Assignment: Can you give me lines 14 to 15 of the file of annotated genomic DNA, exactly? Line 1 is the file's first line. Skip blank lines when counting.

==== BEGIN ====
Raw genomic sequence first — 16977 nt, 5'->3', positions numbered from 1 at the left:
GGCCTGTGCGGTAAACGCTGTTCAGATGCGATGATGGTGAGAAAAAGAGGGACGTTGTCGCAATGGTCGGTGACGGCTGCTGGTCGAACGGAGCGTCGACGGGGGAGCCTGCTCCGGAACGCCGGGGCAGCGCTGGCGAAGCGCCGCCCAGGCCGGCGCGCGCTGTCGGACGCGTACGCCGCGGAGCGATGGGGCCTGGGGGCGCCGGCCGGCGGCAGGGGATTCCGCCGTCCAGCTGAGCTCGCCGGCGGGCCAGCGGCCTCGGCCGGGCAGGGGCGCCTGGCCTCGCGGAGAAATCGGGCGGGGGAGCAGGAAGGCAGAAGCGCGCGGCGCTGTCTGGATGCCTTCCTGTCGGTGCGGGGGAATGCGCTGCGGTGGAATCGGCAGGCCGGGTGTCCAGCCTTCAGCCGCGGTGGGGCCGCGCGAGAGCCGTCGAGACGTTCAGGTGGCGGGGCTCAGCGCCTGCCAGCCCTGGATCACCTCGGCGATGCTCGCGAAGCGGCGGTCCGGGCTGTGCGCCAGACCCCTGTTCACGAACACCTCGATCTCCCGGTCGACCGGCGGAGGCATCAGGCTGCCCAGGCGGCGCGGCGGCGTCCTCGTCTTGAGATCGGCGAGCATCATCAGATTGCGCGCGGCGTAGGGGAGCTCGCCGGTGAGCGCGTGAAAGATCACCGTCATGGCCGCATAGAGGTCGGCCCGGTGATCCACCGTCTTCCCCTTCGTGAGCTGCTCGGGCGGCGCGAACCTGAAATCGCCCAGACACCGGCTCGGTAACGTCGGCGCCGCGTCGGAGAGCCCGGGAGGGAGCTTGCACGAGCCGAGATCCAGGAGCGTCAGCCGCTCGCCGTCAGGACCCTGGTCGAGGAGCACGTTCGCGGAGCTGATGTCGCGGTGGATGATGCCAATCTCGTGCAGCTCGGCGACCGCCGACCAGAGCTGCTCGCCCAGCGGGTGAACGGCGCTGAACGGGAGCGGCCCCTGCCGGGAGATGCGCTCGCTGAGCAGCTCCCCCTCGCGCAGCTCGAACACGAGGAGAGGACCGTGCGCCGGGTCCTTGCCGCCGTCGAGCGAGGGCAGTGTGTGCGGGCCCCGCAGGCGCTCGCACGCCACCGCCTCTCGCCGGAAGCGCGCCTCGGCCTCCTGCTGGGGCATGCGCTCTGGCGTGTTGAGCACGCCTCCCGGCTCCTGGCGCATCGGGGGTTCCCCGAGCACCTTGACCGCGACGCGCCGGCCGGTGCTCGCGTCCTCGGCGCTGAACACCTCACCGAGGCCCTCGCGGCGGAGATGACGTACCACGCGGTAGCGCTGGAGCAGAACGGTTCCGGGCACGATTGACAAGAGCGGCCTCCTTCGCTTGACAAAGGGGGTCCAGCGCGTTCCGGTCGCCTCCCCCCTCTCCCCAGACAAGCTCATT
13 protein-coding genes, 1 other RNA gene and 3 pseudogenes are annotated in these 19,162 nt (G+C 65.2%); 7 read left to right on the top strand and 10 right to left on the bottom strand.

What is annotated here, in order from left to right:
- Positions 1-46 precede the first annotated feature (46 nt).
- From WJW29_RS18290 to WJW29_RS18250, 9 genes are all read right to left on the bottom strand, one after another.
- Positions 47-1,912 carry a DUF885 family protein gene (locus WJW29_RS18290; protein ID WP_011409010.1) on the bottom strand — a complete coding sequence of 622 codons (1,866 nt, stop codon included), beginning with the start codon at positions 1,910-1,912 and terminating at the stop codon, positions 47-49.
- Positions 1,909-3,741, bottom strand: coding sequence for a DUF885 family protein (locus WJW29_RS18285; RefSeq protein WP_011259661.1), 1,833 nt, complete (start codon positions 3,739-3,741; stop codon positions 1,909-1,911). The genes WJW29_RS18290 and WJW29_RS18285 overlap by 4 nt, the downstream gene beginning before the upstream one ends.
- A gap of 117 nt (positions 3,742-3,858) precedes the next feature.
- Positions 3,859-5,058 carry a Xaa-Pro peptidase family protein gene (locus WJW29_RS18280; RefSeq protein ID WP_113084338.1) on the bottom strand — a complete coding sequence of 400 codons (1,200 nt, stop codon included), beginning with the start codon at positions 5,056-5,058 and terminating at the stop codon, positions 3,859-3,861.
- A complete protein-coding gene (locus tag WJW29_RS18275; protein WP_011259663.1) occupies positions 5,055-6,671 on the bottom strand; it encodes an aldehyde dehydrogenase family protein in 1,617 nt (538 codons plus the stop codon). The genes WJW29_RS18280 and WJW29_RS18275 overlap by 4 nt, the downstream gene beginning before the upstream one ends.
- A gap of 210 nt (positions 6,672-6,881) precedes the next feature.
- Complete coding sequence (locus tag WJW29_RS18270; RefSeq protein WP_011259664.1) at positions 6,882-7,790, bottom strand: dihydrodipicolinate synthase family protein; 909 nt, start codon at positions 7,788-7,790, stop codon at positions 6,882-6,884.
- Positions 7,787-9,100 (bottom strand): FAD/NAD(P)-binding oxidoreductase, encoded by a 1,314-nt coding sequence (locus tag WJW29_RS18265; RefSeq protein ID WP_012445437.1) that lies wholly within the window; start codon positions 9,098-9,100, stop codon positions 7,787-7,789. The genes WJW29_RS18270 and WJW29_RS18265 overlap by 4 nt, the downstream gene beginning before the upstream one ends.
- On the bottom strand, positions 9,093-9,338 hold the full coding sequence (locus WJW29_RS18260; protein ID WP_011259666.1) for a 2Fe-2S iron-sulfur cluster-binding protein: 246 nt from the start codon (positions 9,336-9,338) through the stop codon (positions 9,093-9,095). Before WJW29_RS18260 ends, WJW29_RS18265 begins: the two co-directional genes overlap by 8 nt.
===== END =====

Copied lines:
- Positions 7,787-9,100 (bottom strand): FAD/NAD(P)-binding oxidoreductase, encoded by a 1,314-nt coding sequence (locus tag WJW29_RS18265; RefSeq protein ID WP_012445437.1) that lies wholly within the window; start codon positions 9,098-9,100, stop codon positions 7,787-7,789. The genes WJW29_RS18270 and WJW29_RS18265 overlap by 4 nt, the downstream gene beginning before the upstream one ends.
- On the bottom strand, positions 9,093-9,338 hold the full coding sequence (locus WJW29_RS18260; protein ID WP_011259666.1) for a 2Fe-2S iron-sulfur cluster-binding protein: 246 nt from the start codon (positions 9,336-9,338) through the stop codon (positions 9,093-9,095). Before WJW29_RS18260 ends, WJW29_RS18265 begins: the two co-directional genes overlap by 8 nt.